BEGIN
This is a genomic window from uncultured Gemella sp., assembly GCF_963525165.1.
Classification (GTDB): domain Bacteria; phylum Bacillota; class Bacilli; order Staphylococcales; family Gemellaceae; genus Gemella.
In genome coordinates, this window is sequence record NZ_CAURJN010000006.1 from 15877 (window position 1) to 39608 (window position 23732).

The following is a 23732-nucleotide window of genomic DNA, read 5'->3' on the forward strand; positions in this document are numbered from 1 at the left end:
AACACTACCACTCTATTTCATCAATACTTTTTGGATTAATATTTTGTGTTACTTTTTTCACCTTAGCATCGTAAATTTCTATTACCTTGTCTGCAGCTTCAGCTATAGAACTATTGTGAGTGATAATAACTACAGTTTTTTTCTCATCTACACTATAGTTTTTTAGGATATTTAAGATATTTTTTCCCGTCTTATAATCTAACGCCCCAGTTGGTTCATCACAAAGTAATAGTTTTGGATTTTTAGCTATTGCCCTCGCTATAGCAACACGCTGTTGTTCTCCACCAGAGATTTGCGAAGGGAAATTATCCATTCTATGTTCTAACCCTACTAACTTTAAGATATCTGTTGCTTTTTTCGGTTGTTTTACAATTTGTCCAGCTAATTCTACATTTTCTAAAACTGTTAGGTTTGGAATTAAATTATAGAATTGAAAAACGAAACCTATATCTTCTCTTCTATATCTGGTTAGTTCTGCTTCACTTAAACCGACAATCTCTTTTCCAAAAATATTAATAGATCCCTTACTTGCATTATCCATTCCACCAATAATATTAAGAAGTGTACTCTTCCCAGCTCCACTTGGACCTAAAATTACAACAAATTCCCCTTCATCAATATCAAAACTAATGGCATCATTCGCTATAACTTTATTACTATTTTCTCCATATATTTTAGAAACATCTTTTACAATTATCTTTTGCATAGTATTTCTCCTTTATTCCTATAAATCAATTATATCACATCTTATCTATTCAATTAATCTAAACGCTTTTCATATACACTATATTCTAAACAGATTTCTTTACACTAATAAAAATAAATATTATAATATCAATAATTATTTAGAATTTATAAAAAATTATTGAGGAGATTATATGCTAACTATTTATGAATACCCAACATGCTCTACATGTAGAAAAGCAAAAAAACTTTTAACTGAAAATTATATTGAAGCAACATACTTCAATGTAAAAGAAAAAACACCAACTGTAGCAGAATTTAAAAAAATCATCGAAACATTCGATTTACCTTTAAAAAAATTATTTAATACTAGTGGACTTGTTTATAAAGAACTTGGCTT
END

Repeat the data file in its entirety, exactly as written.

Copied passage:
This is a genomic window from uncultured Gemella sp., assembly GCF_963525165.1.
Classification (GTDB): domain Bacteria; phylum Bacillota; class Bacilli; order Staphylococcales; family Gemellaceae; genus Gemella.
In genome coordinates, this window is sequence record NZ_CAURJN010000006.1 from 15877 (window position 1) to 39608 (window position 23732).

The following is a 23732-nucleotide window of genomic DNA, read 5'->3' on the forward strand; positions in this document are numbered from 1 at the left end:
AACACTACCACTCTATTTCATCAATACTTTTTGGATTAATATTTTGTGTTACTTTTTTCACCTTAGCATCGTAAATTTCTATTACCTTGTCTGCAGCTTCAGCTATAGAACTATTGTGAGTGATAATAACTACAGTTTTTTTCTCATCTACACTATAGTTTTTTAGGATATTTAAGATATTTTTTCCCGTCTTATAATCTAACGCCCCAGTTGGTTCATCACAAAGTAATAGTTTTGGATTTTTAGCTATTGCCCTCGCTATAGCAACACGCTGTTGTTCTCCACCAGAGATTTGCGAAGGGAAATTATCCATTCTATGTTCTAACCCTACTAACTTTAAGATATCTGTTGCTTTTTTCGGTTGTTTTACAATTTGTCCAGCTAATTCTACATTTTCTAAAACTGTTAGGTTTGGAATTAAATTATAGAATTGAAAAACGAAACCTATATCTTCTCTTCTATATCTGGTTAGTTCTGCTTCACTTAAACCGACAATCTCTTTTCCAAAAATATTAATAGATCCCTTACTTGCATTATCCATTCCACCAATAATATTAAGAAGTGTACTCTTCCCAGCTCCACTTGGACCTAAAATTACAACAAATTCCCCTTCATCAATATCAAAACTAATGGCATCATTCGCTATAACTTTATTACTATTTTCTCCATATATTTTAGAAACATCTTTTACAATTATCTTTTGCATAGTATTTCTCCTTTATTCCTATAAATCAATTATATCACATCTTATCTATTCAATTAATCTAAACGCTTTTCATATACACTATATTCTAAACAGATTTCTTTACACTAATAAAAATAAATATTATAATATCAATAATTATTTAGAATTTATAAAAAATTATTGAGGAGATTATATGCTAACTATTTATGAATACCCAACATGCTCTACATGTAGAAAAGCAAAAAAACTTTTAACTGAAAATTATATTGAAGCAACATACTTCAATGTAAAAGAAAAAACACCAACTGTAGCAGAATTTAAAAAAATCATCGAAACATTCGATTTACCTTTAAAAAAATTATTTAATACTAGTGGACTTGTTTATAAAGAACTTGGCTT